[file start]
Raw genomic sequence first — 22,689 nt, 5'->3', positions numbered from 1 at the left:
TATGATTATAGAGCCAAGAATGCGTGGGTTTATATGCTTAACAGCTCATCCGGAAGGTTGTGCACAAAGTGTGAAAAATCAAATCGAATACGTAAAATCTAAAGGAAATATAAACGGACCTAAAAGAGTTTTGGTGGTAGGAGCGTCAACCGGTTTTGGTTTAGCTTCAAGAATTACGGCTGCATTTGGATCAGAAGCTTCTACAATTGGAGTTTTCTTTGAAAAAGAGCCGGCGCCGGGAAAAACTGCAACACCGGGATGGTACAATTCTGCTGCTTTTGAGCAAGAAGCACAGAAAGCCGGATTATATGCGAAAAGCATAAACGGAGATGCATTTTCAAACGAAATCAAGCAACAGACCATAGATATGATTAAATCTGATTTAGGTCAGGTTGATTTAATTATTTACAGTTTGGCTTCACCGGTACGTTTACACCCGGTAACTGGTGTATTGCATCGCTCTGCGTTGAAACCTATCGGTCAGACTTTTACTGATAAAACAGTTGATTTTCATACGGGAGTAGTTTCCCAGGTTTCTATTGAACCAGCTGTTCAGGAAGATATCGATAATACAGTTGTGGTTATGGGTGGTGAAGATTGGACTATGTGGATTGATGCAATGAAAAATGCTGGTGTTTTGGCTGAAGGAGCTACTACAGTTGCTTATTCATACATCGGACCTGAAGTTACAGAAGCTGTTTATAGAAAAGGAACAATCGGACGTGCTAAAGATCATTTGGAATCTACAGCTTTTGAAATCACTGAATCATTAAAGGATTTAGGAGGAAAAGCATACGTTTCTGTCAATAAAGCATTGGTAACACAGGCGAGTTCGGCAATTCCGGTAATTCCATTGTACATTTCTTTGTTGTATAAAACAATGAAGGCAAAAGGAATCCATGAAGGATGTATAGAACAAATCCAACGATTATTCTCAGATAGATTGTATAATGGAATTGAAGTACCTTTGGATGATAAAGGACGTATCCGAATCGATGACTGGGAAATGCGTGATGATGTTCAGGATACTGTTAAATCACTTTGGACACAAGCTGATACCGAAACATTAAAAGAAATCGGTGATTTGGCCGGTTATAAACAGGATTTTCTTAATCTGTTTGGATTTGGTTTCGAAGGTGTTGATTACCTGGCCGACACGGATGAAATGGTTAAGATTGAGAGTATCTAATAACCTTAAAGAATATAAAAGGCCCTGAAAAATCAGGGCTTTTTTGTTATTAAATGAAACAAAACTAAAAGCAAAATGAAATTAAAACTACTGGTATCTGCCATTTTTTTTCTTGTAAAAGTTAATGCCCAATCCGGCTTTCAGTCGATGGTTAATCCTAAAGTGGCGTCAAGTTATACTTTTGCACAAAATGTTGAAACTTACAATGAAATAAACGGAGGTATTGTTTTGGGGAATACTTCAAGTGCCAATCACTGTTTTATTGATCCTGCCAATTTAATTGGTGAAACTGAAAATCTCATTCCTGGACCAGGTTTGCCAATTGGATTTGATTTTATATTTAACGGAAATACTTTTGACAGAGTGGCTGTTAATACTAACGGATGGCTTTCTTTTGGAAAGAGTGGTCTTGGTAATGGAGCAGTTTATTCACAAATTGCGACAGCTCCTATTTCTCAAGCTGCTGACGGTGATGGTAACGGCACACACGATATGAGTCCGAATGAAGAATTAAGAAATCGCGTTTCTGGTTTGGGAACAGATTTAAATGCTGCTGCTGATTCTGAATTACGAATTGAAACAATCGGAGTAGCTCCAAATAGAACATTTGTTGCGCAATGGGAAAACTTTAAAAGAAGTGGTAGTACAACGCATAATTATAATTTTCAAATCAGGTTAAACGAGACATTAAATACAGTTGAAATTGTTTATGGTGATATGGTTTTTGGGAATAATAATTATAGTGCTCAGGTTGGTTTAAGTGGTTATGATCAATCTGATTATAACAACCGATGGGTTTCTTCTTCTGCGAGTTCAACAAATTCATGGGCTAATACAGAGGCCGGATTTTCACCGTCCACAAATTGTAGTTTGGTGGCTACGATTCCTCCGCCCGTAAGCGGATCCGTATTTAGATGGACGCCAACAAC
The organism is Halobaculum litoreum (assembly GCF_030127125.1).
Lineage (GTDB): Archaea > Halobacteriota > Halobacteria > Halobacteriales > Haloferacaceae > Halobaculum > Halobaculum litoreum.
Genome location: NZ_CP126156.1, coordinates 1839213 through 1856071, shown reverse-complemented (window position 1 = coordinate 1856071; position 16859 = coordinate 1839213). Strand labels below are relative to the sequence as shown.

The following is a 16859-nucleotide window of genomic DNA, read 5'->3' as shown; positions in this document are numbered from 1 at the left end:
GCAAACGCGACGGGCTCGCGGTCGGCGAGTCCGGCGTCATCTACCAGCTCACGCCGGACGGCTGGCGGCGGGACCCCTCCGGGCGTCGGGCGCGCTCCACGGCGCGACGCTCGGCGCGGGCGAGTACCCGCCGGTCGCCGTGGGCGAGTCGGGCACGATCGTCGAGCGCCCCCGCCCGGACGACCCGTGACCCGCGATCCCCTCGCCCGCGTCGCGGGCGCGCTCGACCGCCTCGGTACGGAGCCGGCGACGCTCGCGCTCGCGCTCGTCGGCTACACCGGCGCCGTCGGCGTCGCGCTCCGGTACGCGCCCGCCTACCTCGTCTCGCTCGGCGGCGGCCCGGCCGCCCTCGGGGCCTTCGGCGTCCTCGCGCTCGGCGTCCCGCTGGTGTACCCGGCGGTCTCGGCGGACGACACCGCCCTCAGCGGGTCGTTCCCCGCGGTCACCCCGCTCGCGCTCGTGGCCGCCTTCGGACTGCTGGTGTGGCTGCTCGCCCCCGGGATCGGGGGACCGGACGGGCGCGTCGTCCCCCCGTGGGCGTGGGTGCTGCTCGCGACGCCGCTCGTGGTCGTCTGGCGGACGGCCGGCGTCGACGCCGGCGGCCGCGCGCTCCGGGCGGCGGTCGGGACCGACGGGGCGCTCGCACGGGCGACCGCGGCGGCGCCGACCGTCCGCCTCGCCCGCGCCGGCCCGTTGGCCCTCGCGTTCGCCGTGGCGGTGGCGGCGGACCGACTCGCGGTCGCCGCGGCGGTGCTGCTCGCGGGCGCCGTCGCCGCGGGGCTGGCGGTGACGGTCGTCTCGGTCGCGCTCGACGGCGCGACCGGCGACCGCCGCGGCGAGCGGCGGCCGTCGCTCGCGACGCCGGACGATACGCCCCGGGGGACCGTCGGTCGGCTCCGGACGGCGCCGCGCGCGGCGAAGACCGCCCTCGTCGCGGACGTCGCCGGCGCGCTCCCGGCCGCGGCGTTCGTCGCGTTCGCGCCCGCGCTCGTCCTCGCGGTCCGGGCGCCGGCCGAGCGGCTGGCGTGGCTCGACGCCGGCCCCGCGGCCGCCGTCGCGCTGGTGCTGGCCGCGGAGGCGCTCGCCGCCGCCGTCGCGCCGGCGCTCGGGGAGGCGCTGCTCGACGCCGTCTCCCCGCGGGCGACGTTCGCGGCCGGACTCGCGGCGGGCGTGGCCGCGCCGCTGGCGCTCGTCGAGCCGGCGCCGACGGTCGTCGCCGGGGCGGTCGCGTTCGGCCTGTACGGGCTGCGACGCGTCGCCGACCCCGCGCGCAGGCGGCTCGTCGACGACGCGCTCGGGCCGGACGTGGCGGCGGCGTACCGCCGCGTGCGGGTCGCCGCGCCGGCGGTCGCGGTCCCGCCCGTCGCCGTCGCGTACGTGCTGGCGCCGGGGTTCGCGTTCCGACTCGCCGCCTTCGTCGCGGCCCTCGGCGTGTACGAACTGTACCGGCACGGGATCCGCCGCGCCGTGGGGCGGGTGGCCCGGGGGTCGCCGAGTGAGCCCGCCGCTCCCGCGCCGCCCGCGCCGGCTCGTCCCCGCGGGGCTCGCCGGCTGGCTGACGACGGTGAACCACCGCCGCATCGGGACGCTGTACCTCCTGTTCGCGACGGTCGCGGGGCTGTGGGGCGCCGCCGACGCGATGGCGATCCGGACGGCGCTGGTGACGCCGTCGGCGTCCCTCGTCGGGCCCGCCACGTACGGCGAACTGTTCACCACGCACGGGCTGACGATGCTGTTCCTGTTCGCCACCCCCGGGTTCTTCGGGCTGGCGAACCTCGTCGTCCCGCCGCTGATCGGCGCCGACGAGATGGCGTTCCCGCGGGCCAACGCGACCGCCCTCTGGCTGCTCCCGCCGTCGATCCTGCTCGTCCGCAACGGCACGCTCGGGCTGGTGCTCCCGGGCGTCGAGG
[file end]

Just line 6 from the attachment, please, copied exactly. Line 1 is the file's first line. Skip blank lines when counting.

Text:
The following is a 16859-nucleotide window of genomic DNA, read 5'->3' as shown; positions in this document are numbered from 1 at the left end: